Mason Lecture

Wednesday, June 12th, 10:15 AM – 11:00 AM

The ASMBS Mason Lecture features new distinguished thought-leaders and prominent members in the field of bariatric surgery each year. Dr. Edward E. Mason, first President and Founder of ASMBS (then ASBS), is the namesake of this special address.

Trials and tribulations of RCTs and long-term follow-up– story of the SLEEVEPASS trial

Paulina Salminen, MD PhD FACS (Hon)

Paulina Salminen, MD PhD FACS (Hon) is a professor of surgery and gastrointestinal surgery at University of Turku and Turku University Hospital in Finland, where she also completed her general surgery and digestive surgery training in 2005 and her PhD in 2007. Since then she has been working at Turku University Hospital with clinical interest mainly focusing on metabolic bariatric surgery and acute care surgery. She has been a full Professor of Surgery since 2019 with a concurrent Chief of Surgery academic position of at Turku University Hospital.

Paulina Salminen is the past president of the Finnish Surgical Society, the current president of the Finnish Society for Bariatric Metabolic Surgery, and past president of both Finnish Digestive Surgeons and Finnish Society of Gastroenterology. She is currently President Elect of the IFSO European Chapter. She is the Editor-in-Chief of Scandinavian Journal of Surgery, an editor of British Journal of Surgery (BJS) and a member of the international editorial board of JAMA Surgery. She has been the member of the European Surgical Association (ESA) since 2019. She was nominated as Honorary Fellow of the American College of Surgeons in 2022 (FACS Hon) and Honorary fellow of the American Surgical Association (ASA) in 2024.

She has over 200 peer-reviewed scientific publications, over 60 scientific book chapters, and 4 edited textbooks. She has supervised 8 completed PhDs and currently she is supervising 14 PhD students. She has received over 4.7 million € of external research funding. She is the PI of 7 multicenter RCTs. Her main current research interests are in the fields of metabolic bariatric surgery with the SLEEVEPASS trial and the SF-BARI Score and acute appendicitis with her APPAC study group. The initial APPAC trial comparing appendectomy with antibiotics for uncomplicated acute appendicitis was selected by JAMA editors as “One in ten articles of the decade 2010 – 19: most important to clinical medicine and public health”.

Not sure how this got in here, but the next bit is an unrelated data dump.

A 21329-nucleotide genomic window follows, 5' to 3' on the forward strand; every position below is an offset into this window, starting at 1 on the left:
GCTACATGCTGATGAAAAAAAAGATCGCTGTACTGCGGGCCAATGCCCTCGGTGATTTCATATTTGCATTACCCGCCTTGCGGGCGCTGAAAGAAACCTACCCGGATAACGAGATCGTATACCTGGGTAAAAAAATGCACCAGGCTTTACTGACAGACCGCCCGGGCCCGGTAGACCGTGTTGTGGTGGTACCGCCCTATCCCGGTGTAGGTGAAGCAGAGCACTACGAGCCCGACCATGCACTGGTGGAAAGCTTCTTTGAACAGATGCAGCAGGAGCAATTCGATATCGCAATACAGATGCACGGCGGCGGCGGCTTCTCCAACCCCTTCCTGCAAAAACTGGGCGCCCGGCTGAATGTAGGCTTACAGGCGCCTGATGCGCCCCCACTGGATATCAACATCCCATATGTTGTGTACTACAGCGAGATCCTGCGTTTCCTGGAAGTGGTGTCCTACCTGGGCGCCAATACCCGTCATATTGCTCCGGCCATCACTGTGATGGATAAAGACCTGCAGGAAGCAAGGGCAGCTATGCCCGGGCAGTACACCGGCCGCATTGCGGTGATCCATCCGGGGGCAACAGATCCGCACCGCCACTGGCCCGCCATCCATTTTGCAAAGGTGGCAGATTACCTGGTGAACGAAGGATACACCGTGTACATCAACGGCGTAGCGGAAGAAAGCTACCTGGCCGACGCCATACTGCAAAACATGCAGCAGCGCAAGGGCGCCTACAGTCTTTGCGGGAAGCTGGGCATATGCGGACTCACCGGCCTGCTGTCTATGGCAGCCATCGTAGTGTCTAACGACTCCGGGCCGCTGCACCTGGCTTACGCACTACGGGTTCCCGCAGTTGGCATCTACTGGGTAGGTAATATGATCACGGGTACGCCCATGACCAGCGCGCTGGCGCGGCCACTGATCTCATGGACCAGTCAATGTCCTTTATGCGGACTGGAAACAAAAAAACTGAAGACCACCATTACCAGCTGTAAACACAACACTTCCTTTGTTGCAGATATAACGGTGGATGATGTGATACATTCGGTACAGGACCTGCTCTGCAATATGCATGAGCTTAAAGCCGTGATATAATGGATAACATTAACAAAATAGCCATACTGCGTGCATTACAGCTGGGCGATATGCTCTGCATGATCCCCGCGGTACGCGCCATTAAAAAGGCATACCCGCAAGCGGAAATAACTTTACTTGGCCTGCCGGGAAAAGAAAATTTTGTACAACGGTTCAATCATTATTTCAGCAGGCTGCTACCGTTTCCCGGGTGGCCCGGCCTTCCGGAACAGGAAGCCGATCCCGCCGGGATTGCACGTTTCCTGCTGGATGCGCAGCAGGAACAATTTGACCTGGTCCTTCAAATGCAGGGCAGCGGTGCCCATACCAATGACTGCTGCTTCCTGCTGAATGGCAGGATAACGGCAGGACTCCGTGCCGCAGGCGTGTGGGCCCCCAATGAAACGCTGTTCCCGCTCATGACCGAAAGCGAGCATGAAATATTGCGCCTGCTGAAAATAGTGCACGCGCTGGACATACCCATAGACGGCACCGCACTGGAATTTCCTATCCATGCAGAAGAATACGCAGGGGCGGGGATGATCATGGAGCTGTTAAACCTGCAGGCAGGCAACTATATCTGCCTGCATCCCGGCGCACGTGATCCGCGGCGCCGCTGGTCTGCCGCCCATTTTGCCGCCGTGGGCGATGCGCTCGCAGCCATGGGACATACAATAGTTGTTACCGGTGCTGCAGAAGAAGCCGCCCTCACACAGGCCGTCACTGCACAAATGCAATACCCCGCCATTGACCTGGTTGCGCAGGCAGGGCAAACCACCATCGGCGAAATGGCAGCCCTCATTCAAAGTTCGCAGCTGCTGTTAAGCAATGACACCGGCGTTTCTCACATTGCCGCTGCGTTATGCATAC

Integrated Health Keynote Speaker

Tuesday, June 11th, 10:15 AM – 11:00 AM

The Unpredictable and Profound Influence of Metabolic Bariatric Surgery (MBS)

Ted Adams, PhD MPH

Ted D. Adams, PhD MPH is currently an adjunct professor in the Genetic Epidemiology Research Program within the Division of Epidemiology, Department of Internal Medicine, University of Utah School of Medicine. He has previously been associated with the Division of Cardiovascular Genetics, University of Utah School of Medicine and Division of Epidemiology University of Utah, Salt Lake City, Utah. His earlier research focused on isolating genes related to human obesity. Through funding from the National Institutes of Health’s National Institute of Diabetes and Digestive Kidney Diseases (NIDDK), DNA and anthropometric data were collected on 450 families who exhibited a high prevalence of severe obesity (pedigrees represented over 6,000 participants).

In relation to this research, Adams and colleagues began the Utah Obesity Study. This research effort (NIDDK funded) has explored the long-term mortality and cancer outcomes of patients who underwent gastric bypass surgery. In addition, this funding supported a long-term (12-year) prospective study of patients undergoing gastric bypass surgery, matched to patients seeking gastric bypass but did not have surgery, and randomly matched subjects not seeking weight loss surgery. This prospective study explored clinical outcomes such as weight loss, diabetes, blood pressure, lipids, and quality of life.

More recently, funding from Ethicon Endo-Surgery (J&J), NIH, and Division of Epidemiology University of Utah has been used to analyze up to 40 years of follow-up of mortality, cancer, and fracture risk in bariatric surgery patients. He has previously served as a member of the NIH Task Force for Bariatric Surgery, the NIH-NIDDK study review section for the Longitudinal Assessment of Bariatric Surgery (LABS), and as a member of the Data and Safety Monitoring Board for the Teen Longitudinal Assessment of Bariatric Surgery study (Teen-LABS, NIDDK funded).

He has enjoyed supervising graduate students over the years. He holds special appreciation for the many families and individuals who have willingly participated in several research projects related to a better understanding of human obesity and of the treatment of severe obesity through bariatric surgery.